2. People presenting with Long COVID symptoms must no longer be turned away from hospitals and medical offices with gaslighting, erroneous diagnoses of mental health or functional neurological disorders.
    3. Investigate how people who are too sick to earn reliable income are surviving during the years’ wait to be approved for SSDI or SSI. Devise a program to close any gaps in support. For example, make cash assistance programs sufficient to cover basic expenses, automatic when applying for SSDI/SSI, as well as available earlier when the chronically ill and disabled are still searching for knowledgeable doctors.
    4. Investigate how employers are treating reasonable accommodation requests. Devise strategies and/or regulations to ensure people are not penalized for their accommodation needs.
  5. Urgent, sufficient, and sustained progress towards ending the Long COVID crisis by:
    1. Sustained, sufficient funding for key research avenues as outlined by the Patient Led Research Collaborative. As each biomarker is agreed upon, testing for it must be made accessible to all patients. Disproven and harmful approaches like graded exercise therapy and cognitive behavioral therapy should not be funded, as per Long COVID Physio and the World Health Organization.
    2. Immediate, adequate, and sustained funding to determine the extent of viral persistence, and to develop antiviral treatments that work.
    3. Clean air permit standards and mandates within public schools, medical facilities, and public transit.
    4. A permanent hub within NIH for complex chronic conditions, including (but not limited to): Long COVID, myalgic encephalomyelitis/chronic fatigue syndrome (ME/CFS), postural orthostatic tachycardia syndrome (POTS) and other forms of dysautonomia, mast cell activation syndrome (MCAS), chronic Lyme, post viral and post bacterial conditions, as well as adverse vaccine reactions that mirror the over 200 documented Long COVID symptoms (e.g. dysautonomia, cognitive dysfunction, persistent shortness of breath, crushing fatigue, persistent inflammation, and symptoms that worsen with attempts to "push through.")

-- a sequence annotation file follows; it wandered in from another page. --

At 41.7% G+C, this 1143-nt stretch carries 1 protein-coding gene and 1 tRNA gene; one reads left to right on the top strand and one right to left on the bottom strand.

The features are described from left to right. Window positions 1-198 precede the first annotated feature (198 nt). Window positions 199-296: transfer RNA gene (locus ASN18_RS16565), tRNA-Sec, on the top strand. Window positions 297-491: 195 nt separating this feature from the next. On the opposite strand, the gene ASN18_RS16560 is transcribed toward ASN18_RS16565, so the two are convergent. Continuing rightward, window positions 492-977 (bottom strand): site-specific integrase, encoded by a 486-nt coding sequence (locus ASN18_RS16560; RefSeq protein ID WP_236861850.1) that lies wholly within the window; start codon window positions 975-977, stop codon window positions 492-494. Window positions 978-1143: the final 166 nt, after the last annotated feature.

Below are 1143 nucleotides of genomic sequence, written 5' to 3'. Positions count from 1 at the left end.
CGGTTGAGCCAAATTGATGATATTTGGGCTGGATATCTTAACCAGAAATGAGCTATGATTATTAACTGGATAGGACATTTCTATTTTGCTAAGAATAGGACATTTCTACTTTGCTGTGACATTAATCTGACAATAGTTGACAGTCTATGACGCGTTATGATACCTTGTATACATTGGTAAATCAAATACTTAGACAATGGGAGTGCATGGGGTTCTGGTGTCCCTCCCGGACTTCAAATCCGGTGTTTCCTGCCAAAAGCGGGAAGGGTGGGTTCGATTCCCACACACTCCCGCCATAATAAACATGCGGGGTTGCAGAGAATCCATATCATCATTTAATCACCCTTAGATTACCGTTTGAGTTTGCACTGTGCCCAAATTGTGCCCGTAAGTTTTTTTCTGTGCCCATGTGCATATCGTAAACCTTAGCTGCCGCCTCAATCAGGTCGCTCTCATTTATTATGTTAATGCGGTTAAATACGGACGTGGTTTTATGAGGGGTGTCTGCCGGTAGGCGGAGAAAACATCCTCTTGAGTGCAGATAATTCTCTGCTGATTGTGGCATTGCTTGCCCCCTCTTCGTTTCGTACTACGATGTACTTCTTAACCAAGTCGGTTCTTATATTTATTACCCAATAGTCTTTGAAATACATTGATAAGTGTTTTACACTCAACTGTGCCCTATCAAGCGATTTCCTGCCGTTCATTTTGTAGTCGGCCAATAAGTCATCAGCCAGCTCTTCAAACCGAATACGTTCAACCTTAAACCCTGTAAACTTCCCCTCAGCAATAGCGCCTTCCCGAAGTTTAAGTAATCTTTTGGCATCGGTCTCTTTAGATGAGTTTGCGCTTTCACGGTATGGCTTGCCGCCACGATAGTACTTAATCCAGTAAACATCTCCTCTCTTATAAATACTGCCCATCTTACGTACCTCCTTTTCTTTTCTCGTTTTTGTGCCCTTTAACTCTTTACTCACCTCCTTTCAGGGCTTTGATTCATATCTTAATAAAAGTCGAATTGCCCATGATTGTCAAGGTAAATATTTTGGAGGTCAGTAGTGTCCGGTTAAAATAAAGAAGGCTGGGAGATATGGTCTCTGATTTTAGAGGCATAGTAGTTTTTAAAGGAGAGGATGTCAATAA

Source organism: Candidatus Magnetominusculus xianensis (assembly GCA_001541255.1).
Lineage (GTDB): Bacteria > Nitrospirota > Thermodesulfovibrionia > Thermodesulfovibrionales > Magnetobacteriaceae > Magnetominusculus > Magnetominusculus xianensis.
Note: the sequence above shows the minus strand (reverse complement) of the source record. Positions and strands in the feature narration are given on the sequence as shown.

Backman, I. (2023, February 16). Admiral Rachel Levine Visits Yale’s Long COVID Experts. Yale School of Medicine.

Bass, E. (2022, June 4). Opinion | PEPFAR Shows What a Global Response to Covid Can Look Like. The New York Times.

Davis, H. E. (2023, January 13). Long COVID: major findings, mechanisms and recommendations. Nature.

Reddy, S. (2022, August 25). Over Two Million Americans Aren’t Working Due to Long Covid. WSJ.

Science & Tech Spotlight: Long COVID. (2022, March 2). U.S. GAO.

Sellers, F. S. (2022, October 13). ‘We are in trouble’: Study raises alarm about impacts of long covid. Washington Post.

Study shows prevalence of Long Covid in a university community. (n.d.). Retrieved February 20, 2023, from

Wang S, Li Y, Yue Y, et al. Adherence to Healthy Lifestyle Prior to Infection and Risk of Post–COVID-19 Condition. JAMA Intern Med. Published online February 06, 2023. doi:10.1001/jamainternmed.2022.6555.

Reference for Long COVID Economic Numbers:

A summary of the most frequently cited statistics regarding the economic impact of Long COVID. The Wall Street Journal’s article “Over Two Million Americans Aren’t Working Due to Long COVID” from August 25, 2022, states:

  • “Between two million and four million Americans aren’t working due to the long-term effects of Covid-19, according to a new Brookings Institution report released Wednesday.”

  • “David Cutler, a health economist and professor of economics at Harvard University, has also calculated the economic cost of long Covid. According to his estimates, the total cost is $3.7 trillion.”

  • “The inability to work translates to roughly $170 billion a year in lost wages, the report estimates.”

  • “It follows a January Brookings Institution report that estimated long Covid was potentially causing 15% of the country’s labor shortage.

  • “The report estimates that roughly 16 million Americans of working age—between 18 and 65—have long Covid…”

Letter Campaign by
Long Covid  Action Project
Pittsburgh, Pennsylvania